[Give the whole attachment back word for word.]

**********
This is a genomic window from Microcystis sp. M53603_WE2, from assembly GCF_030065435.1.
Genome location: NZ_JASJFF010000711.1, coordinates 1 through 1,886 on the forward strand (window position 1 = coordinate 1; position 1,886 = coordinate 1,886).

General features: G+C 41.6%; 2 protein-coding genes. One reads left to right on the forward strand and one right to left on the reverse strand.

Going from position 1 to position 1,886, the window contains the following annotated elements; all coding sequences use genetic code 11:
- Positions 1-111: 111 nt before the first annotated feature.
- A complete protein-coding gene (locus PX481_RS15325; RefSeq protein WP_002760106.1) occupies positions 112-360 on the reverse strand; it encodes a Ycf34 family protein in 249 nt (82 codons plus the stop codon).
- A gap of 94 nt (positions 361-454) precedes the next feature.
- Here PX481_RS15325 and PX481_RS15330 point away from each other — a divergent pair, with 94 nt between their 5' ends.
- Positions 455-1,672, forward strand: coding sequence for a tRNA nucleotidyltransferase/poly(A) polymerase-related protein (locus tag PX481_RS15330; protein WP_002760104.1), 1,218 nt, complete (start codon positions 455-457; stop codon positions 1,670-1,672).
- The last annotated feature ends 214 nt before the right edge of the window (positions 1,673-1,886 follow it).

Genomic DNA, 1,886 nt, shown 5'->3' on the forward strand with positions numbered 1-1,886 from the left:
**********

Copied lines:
This is a genomic window from Microcystis sp. M53603_WE2, from assembly GCF_030065435.1.
Genome location: NZ_JASJFF010000711.1, coordinates 1 through 1,886 on the forward strand (window position 1 = coordinate 1; position 1,886 = coordinate 1,886).

General features: G+C 41.6%; 2 protein-coding genes. One reads left to right on the forward strand and one right to left on the reverse strand.

Going from position 1 to position 1,886, the window contains the following annotated elements; all coding sequences use genetic code 11:
- Positions 1-111: 111 nt before the first annotated feature.
- A complete protein-coding gene (locus PX481_RS15325; RefSeq protein WP_002760106.1) occupies positions 112-360 on the reverse strand; it encodes a Ycf34 family protein in 249 nt (82 codons plus the stop codon).
- A gap of 94 nt (positions 361-454) precedes the next feature.
- Here PX481_RS15325 and PX481_RS15330 point away from each other — a divergent pair, with 94 nt between their 5' ends.
- Positions 455-1,672, forward strand: coding sequence for a tRNA nucleotidyltransferase/poly(A) polymerase-related protein (locus tag PX481_RS15330; protein WP_002760104.1), 1,218 nt, complete (start codon positions 455-457; stop codon positions 1,670-1,672).
- The last annotated feature ends 214 nt before the right edge of the window (positions 1,673-1,886 follow it).

Genomic DNA, 1,886 nt, shown 5'->3' on the forward strand with positions numbered 1-1,886 from the left: